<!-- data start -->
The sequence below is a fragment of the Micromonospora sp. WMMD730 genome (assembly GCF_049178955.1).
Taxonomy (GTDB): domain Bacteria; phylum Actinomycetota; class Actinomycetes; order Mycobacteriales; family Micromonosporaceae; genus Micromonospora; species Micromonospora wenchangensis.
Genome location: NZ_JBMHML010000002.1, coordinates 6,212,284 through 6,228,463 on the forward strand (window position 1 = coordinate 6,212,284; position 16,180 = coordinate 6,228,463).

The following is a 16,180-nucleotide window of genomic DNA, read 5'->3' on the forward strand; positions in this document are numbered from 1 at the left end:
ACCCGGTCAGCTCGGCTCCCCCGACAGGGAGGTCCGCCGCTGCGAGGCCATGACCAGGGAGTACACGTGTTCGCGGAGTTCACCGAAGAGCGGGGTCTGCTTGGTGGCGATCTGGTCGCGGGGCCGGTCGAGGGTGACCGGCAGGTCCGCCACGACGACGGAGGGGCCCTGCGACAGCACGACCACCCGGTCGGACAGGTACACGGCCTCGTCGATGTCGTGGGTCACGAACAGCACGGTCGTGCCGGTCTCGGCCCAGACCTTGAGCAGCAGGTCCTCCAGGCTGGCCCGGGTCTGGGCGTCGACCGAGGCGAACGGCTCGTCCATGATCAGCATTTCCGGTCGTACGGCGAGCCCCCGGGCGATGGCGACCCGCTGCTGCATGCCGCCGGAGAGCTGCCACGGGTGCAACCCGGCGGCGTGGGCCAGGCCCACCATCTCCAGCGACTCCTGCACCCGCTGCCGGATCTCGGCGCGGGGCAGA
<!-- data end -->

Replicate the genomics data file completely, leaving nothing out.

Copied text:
The sequence below is a fragment of the Micromonospora sp. WMMD730 genome (assembly GCF_049178955.1).
Taxonomy (GTDB): domain Bacteria; phylum Actinomycetota; class Actinomycetes; order Mycobacteriales; family Micromonosporaceae; genus Micromonospora; species Micromonospora wenchangensis.
Genome location: NZ_JBMHML010000002.1, coordinates 6,212,284 through 6,228,463 on the forward strand (window position 1 = coordinate 6,212,284; position 16,180 = coordinate 6,228,463).

The following is a 16,180-nucleotide window of genomic DNA, read 5'->3' on the forward strand; positions in this document are numbered from 1 at the left end:
ACCCGGTCAGCTCGGCTCCCCCGACAGGGAGGTCCGCCGCTGCGAGGCCATGACCAGGGAGTACACGTGTTCGCGGAGTTCACCGAAGAGCGGGGTCTGCTTGGTGGCGATCTGGTCGCGGGGCCGGTCGAGGGTGACCGGCAGGTCCGCCACGACGACGGAGGGGCCCTGCGACAGCACGACCACCCGGTCGGACAGGTACACGGCCTCGTCGATGTCGTGGGTCACGAACAGCACGGTCGTGCCGGTCTCGGCCCAGACCTTGAGCAGCAGGTCCTCCAGGCTGGCCCGGGTCTGGGCGTCGACCGAGGCGAACGGCTCGTCCATGATCAGCATTTCCGGTCGTACGGCGAGCCCCCGGGCGATGGCGACCCGCTGCTGCATGCCGCCGGAGAGCTGCCACGGGTGCAACCCGGCGGCGTGGGCCAGGCCCACCATCTCCAGCGACTCCTGCACCCGCTGCCGGATCTCGGCGCGGGGCAGA